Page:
Upon receipt of the used kit (104′), the bioinformatics data processing center removes the questionnaire and biosensors from the return card and uploads or reads the biosensor data from the units into a computer equipped with suitable bioinformatics programs. In the exemplary embodiment, the bioinformatics data processing center is equipped with suitable computers and programs to analyze limb movement sensor data and to produce one or more graphic reports for assisting a physician in the diagnosis and treatment of various sleep movement disorders, muscular diseases, or neurological syndromes.

At this point, depending on the cost of the sensors and the materials employed in the sensors, the biosensor units may be discarded, or they may be erased and “cleared” to a “fresh” state, placed in a recycled “fresh” kit (104″), and shipped to a medical facility where the entire cycle (100) may be repeated.

It is important to note that this process (100) is enhanced for cost and usage by one or more features of the invention, described in more detail in the following paragraphs, which may be embodied together or in sub-combinations:

    • (a) medical facility cost is reduced by providing a biosensor which is easy enough to use by a patient without instructions beyond a printed instruction sheet or included video media (DVD, Thumbdrive, etc.);
    • (b) shipping costs are reduced by providing a biosensor having a weight and thickness which allows for mailing or shipping in a flat envelope without a special surcharge;
    • (c) shipping costs are further reduced by producing a biosensor using materials which, in a first manner of usage, act as a comfortable, hygienic, hypo-allergenic, pliable self-adhesive patch, and which, in a second manner of usage, act as sufficient impact absorption to protect sensitive electronics such as accelerometers, batteries, electrical pickups, temperature sensors, and strain gauges, during normal shipping and handling, thereby reducing or eliminating the need for supplemental impact packaging such as foam, air bags, or bubble wrap; and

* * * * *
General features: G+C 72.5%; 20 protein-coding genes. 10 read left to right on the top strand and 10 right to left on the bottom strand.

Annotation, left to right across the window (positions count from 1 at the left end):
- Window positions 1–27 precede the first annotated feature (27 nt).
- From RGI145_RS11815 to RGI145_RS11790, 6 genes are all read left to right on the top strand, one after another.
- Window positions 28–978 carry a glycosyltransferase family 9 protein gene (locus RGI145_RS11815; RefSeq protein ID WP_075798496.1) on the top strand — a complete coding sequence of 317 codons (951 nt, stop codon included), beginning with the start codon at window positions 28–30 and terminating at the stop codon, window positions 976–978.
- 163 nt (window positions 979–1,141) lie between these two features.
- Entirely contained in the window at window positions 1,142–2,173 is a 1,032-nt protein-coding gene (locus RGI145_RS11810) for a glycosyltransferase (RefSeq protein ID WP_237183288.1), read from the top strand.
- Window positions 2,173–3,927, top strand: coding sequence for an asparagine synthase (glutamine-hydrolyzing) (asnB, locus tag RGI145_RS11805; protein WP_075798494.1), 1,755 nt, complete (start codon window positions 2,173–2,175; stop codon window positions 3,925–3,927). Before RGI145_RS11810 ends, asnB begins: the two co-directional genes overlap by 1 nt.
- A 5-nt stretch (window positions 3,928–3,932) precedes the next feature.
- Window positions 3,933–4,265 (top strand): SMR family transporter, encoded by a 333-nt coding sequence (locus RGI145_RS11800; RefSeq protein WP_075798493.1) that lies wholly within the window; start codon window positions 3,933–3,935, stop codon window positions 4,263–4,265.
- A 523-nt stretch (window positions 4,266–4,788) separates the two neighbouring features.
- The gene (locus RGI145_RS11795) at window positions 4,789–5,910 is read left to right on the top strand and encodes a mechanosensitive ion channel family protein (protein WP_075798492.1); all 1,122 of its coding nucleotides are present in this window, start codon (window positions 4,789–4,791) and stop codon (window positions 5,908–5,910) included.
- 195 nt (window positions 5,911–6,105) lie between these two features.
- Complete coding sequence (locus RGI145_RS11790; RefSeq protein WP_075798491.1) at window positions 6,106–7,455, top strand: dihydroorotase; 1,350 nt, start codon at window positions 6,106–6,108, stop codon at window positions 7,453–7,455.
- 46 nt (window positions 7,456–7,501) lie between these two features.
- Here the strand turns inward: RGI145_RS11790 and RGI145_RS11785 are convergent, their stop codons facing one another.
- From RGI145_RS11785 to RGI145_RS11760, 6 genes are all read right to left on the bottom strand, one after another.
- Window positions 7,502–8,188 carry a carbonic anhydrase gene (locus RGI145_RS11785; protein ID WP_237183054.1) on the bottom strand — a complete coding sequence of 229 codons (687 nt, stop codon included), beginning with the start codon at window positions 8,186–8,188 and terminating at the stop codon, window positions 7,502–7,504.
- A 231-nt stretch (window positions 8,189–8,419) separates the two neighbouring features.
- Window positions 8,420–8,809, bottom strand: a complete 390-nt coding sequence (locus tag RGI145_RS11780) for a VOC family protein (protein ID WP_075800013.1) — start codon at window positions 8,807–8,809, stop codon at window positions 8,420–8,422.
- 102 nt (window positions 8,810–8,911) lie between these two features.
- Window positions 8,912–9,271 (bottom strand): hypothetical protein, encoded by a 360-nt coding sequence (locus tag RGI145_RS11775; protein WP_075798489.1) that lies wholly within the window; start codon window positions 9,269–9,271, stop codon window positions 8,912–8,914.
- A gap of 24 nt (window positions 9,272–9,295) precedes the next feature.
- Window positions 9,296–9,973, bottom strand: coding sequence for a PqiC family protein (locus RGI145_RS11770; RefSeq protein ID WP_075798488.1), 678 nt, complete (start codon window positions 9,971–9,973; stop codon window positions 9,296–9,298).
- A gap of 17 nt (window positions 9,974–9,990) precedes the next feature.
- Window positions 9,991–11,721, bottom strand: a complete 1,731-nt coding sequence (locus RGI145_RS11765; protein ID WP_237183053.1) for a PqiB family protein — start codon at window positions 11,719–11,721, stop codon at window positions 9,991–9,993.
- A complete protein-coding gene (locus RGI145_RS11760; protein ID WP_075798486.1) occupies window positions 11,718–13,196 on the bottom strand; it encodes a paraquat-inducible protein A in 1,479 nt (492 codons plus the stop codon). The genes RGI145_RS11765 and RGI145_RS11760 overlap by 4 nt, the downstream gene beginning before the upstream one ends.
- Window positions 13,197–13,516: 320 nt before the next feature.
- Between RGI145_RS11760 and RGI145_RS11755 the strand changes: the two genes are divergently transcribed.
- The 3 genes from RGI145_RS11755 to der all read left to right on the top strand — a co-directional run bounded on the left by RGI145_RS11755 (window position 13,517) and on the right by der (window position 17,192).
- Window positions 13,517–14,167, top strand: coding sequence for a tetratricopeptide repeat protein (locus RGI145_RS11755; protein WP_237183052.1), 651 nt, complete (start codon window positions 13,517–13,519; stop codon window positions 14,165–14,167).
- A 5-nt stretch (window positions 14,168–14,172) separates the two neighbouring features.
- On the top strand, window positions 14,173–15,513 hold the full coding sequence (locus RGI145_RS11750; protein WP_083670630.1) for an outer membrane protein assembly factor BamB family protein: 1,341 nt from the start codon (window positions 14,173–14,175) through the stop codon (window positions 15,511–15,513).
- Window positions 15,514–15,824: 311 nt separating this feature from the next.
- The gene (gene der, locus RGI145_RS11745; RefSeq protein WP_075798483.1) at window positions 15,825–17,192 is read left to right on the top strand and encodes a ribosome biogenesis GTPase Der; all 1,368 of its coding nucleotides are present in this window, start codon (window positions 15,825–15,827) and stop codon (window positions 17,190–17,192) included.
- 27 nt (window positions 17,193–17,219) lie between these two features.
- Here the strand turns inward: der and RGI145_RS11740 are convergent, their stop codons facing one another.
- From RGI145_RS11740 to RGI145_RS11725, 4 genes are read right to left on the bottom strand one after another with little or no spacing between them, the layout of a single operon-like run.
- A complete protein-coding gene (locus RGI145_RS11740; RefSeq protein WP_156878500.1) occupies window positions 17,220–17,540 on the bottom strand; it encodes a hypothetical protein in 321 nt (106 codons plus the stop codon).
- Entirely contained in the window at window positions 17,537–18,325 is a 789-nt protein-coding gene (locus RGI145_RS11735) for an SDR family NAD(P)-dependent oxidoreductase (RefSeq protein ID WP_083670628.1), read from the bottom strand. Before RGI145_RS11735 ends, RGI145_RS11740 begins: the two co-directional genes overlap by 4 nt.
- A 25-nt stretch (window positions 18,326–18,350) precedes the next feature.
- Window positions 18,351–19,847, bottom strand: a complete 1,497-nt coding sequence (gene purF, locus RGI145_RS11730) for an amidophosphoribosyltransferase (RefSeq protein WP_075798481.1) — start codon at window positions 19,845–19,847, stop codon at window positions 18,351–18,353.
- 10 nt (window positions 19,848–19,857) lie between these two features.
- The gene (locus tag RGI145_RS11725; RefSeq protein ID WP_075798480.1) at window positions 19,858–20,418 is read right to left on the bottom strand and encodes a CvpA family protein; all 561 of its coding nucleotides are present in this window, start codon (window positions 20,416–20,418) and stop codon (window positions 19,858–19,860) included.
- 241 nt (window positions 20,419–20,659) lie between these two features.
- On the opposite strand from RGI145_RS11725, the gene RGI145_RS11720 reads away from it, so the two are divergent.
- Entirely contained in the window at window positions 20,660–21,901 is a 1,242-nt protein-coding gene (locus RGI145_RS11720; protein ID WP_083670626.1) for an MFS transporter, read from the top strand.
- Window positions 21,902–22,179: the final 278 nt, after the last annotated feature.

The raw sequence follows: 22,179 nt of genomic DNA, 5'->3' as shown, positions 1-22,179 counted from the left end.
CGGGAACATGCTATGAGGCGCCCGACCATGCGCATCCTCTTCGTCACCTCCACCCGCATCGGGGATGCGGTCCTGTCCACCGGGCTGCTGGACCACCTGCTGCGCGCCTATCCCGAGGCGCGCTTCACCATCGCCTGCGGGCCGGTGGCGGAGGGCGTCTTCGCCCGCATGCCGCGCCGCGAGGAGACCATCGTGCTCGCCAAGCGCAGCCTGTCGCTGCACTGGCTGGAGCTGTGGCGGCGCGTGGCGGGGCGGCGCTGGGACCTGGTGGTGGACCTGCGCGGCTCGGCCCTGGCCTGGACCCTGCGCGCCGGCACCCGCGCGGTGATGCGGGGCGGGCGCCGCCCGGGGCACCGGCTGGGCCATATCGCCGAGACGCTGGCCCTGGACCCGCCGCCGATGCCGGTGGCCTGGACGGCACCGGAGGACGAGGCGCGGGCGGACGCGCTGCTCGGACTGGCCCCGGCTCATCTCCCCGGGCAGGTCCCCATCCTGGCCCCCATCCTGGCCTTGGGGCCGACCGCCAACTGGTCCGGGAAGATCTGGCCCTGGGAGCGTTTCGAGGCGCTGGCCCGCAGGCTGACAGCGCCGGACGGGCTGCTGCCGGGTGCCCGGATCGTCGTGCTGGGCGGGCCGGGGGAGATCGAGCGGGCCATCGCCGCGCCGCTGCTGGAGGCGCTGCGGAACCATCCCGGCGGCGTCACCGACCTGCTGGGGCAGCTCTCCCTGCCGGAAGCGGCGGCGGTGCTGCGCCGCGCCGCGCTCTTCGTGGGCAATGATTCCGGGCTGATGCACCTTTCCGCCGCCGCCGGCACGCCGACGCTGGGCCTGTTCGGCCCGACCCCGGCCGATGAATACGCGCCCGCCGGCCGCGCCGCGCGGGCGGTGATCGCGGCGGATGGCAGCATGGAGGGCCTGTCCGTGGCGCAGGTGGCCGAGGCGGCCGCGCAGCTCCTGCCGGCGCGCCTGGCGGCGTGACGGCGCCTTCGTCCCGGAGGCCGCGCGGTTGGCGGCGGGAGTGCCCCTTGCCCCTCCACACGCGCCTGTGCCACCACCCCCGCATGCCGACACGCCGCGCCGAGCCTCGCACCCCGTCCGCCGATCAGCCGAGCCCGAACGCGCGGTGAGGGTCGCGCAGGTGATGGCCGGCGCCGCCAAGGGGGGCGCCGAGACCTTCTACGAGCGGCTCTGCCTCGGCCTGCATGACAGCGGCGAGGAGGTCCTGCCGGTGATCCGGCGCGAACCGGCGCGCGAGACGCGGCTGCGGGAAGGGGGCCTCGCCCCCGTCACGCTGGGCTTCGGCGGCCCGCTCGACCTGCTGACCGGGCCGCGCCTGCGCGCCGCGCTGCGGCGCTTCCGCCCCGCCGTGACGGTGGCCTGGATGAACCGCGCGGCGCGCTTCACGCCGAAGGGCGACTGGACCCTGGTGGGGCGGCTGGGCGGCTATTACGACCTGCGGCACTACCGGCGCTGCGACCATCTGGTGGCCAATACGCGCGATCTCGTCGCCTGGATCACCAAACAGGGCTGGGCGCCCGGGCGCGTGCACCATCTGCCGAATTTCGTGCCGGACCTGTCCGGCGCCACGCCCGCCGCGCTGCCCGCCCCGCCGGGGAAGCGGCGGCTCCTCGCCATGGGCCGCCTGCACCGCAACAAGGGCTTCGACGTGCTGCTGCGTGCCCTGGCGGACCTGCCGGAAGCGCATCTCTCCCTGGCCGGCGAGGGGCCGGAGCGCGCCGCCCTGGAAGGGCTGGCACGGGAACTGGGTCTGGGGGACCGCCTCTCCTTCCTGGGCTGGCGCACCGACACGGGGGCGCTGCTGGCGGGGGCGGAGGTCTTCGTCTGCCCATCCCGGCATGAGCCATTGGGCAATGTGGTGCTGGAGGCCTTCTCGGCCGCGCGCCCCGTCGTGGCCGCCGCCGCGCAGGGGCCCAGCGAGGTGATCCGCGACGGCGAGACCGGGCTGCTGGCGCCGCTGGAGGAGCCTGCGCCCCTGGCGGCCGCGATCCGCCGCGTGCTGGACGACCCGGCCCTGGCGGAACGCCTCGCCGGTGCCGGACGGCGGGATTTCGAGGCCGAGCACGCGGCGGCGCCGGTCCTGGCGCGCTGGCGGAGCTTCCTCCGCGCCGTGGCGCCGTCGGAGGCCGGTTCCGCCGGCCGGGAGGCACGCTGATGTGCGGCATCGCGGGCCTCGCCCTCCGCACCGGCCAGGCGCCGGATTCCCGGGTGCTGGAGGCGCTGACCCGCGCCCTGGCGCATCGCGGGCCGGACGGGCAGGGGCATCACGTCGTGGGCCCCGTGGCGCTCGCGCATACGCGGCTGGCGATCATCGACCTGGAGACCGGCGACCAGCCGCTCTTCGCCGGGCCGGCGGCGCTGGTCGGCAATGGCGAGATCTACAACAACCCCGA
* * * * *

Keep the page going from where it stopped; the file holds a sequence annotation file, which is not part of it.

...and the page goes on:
• (d) bioinformatics processing is handled remotely from the medical facility, providing reports via electronic communications such as the Internet, email, etc., thereby reducing the equipment cost, size, and training expenses of having the bioinformatics co-located with the biosensors at the medical facility.

These process improvements and efficiencies are directly enabled and provided by certain structural and operational aspects of the invention's several embodiment aspects which will be described in full detail in subsequent paragraphs.

Biosensor Kit of the Earlier Design.

FIG. 2 provides an illustration of a biosensor kit (104) according to at least one embodiment of the related invention. This kit is exemplary only, as the actual contents of other kits for other types of medical studies may include more or less components without departing from the spirit and scope of the related and present inventions.

The biosensor kit preferably includes instructions (104 a) for the non-medically-trained user, such as a patient or lay caregiver, a questionnaire or data collection form (104 b), one or more biosensors (104 d), and a return card (104 c) for acting as a carrier of the self-adhesive biosensors. Also included in the exemplary embodiment is a postage-paid pre-addressed envelope (104 e) for sending the used biosensors and completed questionnaire to the bioinformatics processing center.